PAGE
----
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#9184 04/20/02 05:25 PM
Joined: Apr 2002
Posts: 914
E
Member
Hello, this is only my second post, but I wanted to throw out a problem to you guys. I was in a house the other day and the home owner mentioned that the lights got brighter when she used the hair dryer or when the fridg kicked in. I asked her if she meant dimmer and she said no and demonstated the problem, yes the higher the dryer speed, the brighter the lights. I opened the panel and found that when everything was off I got 120v on each phase, but turn on the dryer and I got 124v on one phase and 116v on the other. I didn't have time to perform any more test at the time. I'm thinking either a poor ground or a PoCo problem. Any ideas? Thanks.
Great board by the way, I'll send in some photos I've taken of shoddy work.

[This message has been edited by Electric Eagle (edited 04-20-2002).]

[This message has been edited by Electric Eagle (edited 04-21-2002).]

#9185 04/20/02 05:46 PM
Joined: Apr 2002
Posts: 257
M
Member
Electric Eagle,
This sounds like a typical bad neutral on the Electrical Service.
Its been my experience that, especially on aluminum entrance cable, the neutral deteriorates right where it turns to come into the house. Usually from water damage over time.
I don't know your situation, but in our area I would have to call the power company to pull the meter and check the voltage in the meter socket.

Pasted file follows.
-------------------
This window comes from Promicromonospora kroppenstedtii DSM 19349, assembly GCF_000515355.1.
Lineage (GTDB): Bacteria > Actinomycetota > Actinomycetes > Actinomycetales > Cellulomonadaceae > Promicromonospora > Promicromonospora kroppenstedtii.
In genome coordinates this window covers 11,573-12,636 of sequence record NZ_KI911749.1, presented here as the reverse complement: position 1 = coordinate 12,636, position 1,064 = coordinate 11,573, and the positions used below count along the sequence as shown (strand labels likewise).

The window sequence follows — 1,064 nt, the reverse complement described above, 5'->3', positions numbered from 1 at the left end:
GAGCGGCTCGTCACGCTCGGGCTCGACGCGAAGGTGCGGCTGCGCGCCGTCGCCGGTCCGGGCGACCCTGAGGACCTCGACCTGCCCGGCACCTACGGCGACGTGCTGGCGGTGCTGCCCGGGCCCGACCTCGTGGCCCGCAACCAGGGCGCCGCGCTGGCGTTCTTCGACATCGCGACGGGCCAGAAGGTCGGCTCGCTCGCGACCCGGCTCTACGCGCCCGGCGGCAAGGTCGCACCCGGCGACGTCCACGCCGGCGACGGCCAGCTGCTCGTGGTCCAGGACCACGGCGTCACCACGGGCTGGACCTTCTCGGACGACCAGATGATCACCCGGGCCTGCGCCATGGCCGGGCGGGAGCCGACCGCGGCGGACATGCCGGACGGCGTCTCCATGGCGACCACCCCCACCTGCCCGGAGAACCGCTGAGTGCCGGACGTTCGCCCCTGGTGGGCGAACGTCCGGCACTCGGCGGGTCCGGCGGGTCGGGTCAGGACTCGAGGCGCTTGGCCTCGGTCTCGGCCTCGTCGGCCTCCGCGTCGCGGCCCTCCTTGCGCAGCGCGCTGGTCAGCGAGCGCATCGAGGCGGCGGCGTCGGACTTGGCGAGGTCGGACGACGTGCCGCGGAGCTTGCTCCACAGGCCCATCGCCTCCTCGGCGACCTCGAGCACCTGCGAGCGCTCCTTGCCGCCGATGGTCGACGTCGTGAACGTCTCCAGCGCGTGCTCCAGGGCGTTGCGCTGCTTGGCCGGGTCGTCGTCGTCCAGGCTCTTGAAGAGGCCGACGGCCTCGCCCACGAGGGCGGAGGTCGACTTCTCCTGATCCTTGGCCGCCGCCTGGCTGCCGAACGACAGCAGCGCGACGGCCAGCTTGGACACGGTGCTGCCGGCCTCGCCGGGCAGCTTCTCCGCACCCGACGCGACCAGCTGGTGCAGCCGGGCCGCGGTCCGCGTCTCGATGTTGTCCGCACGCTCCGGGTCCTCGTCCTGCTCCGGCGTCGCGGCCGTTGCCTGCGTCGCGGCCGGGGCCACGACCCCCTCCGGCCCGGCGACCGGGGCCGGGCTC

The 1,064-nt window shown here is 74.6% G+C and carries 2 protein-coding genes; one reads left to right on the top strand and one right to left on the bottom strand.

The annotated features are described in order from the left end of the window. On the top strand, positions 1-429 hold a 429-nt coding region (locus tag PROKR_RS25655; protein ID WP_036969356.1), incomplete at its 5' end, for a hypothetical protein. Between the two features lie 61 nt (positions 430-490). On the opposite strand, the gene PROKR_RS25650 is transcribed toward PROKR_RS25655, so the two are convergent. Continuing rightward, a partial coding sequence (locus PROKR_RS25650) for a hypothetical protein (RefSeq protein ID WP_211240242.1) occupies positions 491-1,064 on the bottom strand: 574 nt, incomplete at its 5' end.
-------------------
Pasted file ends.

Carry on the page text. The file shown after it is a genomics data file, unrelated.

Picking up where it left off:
It could be a bad neutral on the power company's side of the service but I would venture to say that there is old deteriated entrance cable on this home that should be replaced.
Let me know...

#9186 04/20/02 09:52 PM
Joined: Nov 2000
Posts: 2,236
Likes: 1
Member
To add to Master66's post, if there is SEU cable rather than a mast I would suspect the neutral (grounded conductor) in the meter can. Check the connection in the disconnect if there is one and check the connection in the panel, if all checks out, call the PoCo.

If not there, then one of the other PoCo splices has gone bad.

On the off chance, do make sure that the two circuits in question aren't on a multi-wire (with a loose neutral).


-Virgil
Residential/Commercial Inspector
5 Star Inspections
Member IAEI
#9187 04/21/02 04:01 AM
Joined: Mar 2002
Posts: 95
J
Member
Went into a house one day an had 60 volts on one and 170 on the other. The more amperage you're pulling the wider the gap will get. But sounds like a bad neutral from here.


Lighting the way
#9188 04/21/02 11:07 PM
Joined: Apr 2002
Posts: 914
E
Member
Thanks for the advice. I agree that the problem is most likely with the grounded conductor. It was firmly attached to the neutral bar and was coated with Noalox, but I didn't look in the meter base yet. If anybody thinks of anything else or a good way to test, please add to the thread. Thanks.


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